You’d think CRM vendors would get customer relationship management right, wouldn’t you?
Not always. Some practice customer elimination management (CEM), CRM’s evil twin, instead, as when a sales representative from one well-known CRM vendor refused to talk about the subject with an interested prospect. When asked, he did send some literature — a FedEx box filled with various brochures and folder covers. He apparently expected the recipient — the CIO for a major division of a Fortune 500 enterprise — to assemble it all for internal distribution.
For some reason CEM is incredibly common among technology vendors, while CRM is impossible to find. Here’s another example, lightly edited for length and anonymity:
“I log an inquiry from ABC Corporation’s website, get a callback for a preliminary assessment, and then am given the name of a salesman assigned to call on me. The salesman leaves me a voicemail the next day.
“When we make contact I give him the basic run-down of what we’re looking for, he offers some solutions, and we set up a time to meet.
“So far, so good. Responsive, attentive, quick turnaround, sounded like he knows his stuff… I’m thinking this may not be so bad. Ah, but the moment you let your guard down….
“A day before the scheduled meeting (with the CIO, myself, and two other IT managers) he calls with a request. ‘Can we please move the meeting to the following Tuesday?’ Hmm. Okay, cut him some slack, everyone has something that unexpectedly comes up. We re-schedule to Tuesday morning.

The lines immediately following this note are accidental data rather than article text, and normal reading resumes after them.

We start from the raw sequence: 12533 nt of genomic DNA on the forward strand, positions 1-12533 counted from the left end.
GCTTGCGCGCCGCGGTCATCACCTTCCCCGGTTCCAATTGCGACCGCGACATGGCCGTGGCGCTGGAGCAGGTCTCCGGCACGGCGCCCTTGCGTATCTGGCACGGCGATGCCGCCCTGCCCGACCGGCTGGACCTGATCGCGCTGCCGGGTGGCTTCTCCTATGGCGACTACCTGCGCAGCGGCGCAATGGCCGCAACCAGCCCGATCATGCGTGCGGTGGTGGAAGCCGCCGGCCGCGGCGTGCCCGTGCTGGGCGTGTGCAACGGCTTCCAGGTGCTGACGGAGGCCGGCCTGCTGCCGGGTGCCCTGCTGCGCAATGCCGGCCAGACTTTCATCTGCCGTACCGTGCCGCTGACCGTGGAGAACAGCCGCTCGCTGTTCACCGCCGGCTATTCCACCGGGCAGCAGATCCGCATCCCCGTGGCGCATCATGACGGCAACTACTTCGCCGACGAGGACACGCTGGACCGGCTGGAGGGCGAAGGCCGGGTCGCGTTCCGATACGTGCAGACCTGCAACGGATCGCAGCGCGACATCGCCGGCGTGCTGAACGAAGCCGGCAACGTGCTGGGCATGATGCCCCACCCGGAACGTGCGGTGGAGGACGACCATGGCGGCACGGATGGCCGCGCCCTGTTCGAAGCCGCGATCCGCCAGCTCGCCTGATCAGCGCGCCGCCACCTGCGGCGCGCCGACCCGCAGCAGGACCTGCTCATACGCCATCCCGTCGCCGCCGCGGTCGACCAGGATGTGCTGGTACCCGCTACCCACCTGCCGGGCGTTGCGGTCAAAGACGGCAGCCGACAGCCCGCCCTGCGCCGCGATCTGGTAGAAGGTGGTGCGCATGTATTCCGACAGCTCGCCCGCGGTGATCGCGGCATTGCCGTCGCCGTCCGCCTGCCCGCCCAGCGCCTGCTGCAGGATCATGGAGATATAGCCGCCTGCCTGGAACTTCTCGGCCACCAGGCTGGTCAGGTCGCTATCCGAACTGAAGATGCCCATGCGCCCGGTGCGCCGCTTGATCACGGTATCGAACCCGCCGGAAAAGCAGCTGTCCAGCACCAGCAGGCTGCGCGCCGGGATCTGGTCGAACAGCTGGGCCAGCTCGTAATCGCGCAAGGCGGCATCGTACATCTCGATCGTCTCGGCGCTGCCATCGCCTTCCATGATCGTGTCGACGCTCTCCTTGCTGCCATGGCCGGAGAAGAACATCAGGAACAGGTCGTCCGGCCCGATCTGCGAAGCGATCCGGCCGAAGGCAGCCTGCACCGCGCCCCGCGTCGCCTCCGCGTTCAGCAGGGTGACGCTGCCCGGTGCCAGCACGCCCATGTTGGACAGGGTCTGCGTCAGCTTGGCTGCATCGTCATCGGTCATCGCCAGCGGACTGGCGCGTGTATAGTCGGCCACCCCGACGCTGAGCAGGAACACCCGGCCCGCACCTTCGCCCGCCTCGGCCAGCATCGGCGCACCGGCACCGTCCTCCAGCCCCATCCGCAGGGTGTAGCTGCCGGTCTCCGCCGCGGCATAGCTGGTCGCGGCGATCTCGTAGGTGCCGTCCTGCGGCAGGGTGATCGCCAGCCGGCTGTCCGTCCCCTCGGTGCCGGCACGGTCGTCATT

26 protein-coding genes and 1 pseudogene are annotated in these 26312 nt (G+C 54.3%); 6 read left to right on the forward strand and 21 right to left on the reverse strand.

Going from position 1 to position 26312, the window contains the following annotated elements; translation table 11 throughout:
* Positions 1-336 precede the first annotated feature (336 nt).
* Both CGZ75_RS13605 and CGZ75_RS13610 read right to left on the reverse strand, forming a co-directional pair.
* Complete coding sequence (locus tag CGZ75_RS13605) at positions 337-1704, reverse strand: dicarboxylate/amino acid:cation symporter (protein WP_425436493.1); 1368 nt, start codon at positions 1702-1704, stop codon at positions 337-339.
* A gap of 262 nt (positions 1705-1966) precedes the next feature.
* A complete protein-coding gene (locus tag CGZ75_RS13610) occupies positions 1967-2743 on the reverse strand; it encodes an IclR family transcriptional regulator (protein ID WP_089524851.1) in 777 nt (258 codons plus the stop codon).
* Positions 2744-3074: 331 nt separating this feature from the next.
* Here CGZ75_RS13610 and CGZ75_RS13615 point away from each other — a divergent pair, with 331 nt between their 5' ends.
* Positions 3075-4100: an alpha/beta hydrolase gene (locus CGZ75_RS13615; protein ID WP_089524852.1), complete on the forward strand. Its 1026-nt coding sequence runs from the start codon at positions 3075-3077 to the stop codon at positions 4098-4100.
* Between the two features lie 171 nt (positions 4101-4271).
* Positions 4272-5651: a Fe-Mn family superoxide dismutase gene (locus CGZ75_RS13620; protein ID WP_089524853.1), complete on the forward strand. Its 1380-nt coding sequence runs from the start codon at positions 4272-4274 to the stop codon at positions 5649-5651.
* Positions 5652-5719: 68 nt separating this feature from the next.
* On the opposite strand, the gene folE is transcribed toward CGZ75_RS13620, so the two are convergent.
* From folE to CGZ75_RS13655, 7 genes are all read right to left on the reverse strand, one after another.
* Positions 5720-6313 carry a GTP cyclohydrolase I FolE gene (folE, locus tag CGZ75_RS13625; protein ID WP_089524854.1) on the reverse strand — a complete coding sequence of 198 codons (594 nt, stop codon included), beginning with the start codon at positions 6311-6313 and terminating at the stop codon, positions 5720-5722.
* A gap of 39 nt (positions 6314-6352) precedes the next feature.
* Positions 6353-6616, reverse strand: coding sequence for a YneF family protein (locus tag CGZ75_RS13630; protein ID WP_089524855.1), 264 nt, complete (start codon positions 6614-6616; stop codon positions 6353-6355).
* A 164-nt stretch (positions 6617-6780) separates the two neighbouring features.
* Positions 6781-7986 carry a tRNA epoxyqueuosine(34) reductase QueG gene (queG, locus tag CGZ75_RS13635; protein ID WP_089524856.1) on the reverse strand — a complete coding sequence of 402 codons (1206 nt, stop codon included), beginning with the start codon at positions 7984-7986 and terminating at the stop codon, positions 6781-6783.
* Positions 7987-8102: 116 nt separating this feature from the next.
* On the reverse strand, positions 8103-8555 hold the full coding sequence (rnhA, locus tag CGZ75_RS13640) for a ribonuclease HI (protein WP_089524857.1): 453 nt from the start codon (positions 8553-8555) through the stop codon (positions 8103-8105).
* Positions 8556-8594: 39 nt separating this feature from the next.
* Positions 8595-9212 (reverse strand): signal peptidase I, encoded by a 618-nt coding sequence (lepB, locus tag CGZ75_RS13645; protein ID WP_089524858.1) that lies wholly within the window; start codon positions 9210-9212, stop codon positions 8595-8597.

“Monday before the meeting, he calls again. ‘Can we change the start time to 15 or 30 minutes earlier?’ Sorry, everyone’s booked up at that time. I ask if there’s a problem; he says no, our original time is fine.
“Cut to 20 minutes before the scheduled start time. He calls, obviously on his cell phone. ‘Take down this phone number,’ he says, and gives me an 800- number. ‘That’s our conference number. You should really be talking with the technical guru. He’ll be at that number at 9:00.’ What about you? ‘Oh, I’m on my way into the city to pick up my boss, so call that number, okay?’ I’m thinking, ‘Um … no.’ I say to him, ‘Um … no.’
“And his reply?
“‘Okay, bye.’ (On my honor, that’s what he said.)”
One more time: CRM isn’t technology. It’s a business strategy. When a sales manager figures a free ride is more important than having his sales rep attend a scheduled meeting with a prospect, CRM software can’t fix the problem.